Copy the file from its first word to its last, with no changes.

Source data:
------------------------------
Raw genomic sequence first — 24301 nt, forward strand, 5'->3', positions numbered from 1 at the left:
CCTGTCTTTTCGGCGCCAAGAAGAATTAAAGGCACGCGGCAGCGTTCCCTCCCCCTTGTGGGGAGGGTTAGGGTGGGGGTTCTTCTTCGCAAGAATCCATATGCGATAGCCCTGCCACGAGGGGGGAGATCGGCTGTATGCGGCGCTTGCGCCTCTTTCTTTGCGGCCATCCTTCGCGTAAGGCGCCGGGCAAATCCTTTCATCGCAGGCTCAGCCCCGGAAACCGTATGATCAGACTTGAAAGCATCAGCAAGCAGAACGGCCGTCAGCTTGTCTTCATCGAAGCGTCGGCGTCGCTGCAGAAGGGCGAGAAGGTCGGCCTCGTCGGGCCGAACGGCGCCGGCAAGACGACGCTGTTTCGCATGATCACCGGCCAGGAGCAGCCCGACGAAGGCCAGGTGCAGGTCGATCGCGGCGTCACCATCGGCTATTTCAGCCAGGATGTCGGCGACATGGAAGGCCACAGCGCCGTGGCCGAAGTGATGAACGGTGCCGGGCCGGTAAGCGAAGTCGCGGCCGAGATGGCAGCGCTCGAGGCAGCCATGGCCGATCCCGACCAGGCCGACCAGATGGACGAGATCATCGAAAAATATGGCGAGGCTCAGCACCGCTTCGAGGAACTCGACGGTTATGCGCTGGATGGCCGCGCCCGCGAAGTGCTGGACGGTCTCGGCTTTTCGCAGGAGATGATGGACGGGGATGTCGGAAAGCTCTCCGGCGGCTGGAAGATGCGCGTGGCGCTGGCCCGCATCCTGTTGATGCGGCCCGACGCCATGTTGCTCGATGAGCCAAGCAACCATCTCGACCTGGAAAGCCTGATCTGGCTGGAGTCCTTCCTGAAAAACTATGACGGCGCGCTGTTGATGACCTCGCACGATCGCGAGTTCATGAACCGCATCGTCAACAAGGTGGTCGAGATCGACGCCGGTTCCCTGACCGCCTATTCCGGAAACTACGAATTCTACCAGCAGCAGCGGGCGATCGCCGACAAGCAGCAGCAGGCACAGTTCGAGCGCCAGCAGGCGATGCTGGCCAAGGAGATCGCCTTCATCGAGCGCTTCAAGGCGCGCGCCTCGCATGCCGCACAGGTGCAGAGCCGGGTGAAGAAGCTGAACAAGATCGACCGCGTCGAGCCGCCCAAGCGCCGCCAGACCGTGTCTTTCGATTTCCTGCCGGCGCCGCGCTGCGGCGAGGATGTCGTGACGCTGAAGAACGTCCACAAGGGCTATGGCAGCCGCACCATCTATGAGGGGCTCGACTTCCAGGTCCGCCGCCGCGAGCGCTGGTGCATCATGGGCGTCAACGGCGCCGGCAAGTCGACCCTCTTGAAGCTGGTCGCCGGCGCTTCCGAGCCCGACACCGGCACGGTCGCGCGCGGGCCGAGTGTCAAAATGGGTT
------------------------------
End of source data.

Raw genomic sequence first — 24301 nt, forward strand, 5'->3', positions numbered from 1 at the left:
CCTGTCTTTTCGGCGCCAAGAAGAATTAAAGGCACGCGGCAGCGTTCCCTCCCCCTTGTGGGGAGGGTTAGGGTGGGGGTTCTTCTTCGCAAGAATCCATATGCGATAGCCCTGCCACGAGGGGGGAGATCGGCTGTATGCGGCGCTTGCGCCTCTTTCTTTGCGGCCATCCTTCGCGTAAGGCGCCGGGCAAATCCTTTCATCGCAGGCTCAGCCCCGGAAACCGTATGATCAGACTTGAAAGCATCAGCAAGCAGAACGGCCGTCAGCTTGTCTTCATCGAAGCGTCGGCGTCGCTGCAGAAGGGCGAGAAGGTCGGCCTCGTCGGGCCGAACGGCGCCGGCAAGACGACGCTGTTTCGCATGATCACCGGCCAGGAGCAGCCCGACGAAGGCCAGGTGCAGGTCGATCGCGGCGTCACCATCGGCTATTTCAGCCAGGATGTCGGCGACATGGAAGGCCACAGCGCCGTGGCCGAAGTGATGAACGGTGCCGGGCCGGTAAGCGAAGTCGCGGCCGAGATGGCAGCGCTCGAGGCAGCCATGGCCGATCCCGACCAGGCCGACCAGATGGACGAGATCATCGAAAAATATGGCGAGGCTCAGCACCGCTTCGAGGAACTCGACGGTTATGCGCTGGATGGCCGCGCCCGCGAAGTGCTGGACGGTCTCGGCTTTTCGCAGGAGATGATGGACGGGGATGTCGGAAAGCTCTCCGGCGGCTGGAAGATGCGCGTGGCGCTGGCCCGCATCCTGTTGATGCGGCCCGACGCCATGTTGCTCGATGAGCCAAGCAACCATCTCGACCTGGAAAGCCTGATCTGGCTGGAGTCCTTCCTGAAAAACTATGACGGCGCGCTGTTGATGACCTCGCACGATCGCGAGTTCATGAACCGCATCGTCAACAAGGTGGTCGAGATCGACGCCGGTTCCCTGACCGCCTATTCCGGAAACTACGAATTCTACCAGCAGCAGCGGGCGATCGCCGACAAGCAGCAGCAGGCACAGTTCGAGCGCCAGCAGGCGATGCTGGCCAAGGAGATCGCCTTCATCGAGCGCTTCAAGGCGCGCGCCTCGCATGCCGCACAGGTGCAGAGCCGGGTGAAGAAGCTGAACAAGATCGACCGCGTCGAGCCGCCCAAGCGCCGCCAGACCGTGTCTTTCGATTTCCTGCCGGCGCCGCGCTGCGGCGAGGATGTCGTGACGCTGAAGAACGTCCACAAGGGCTATGGCAGCCGCACCATCTATGAGGGGCTCGACTTCCAGGTCCGCCGCCGCGAGCGCTGGTGCATCATGGGCGTCAACGGCGCCGGCAAGTCGACCCTCTTGAAGCTGGTCGCCGGCGCTTCCGAGCCCGACACCGGCACGGTCGCGCGCGGGCCGAGTGTCAAAATGGGTT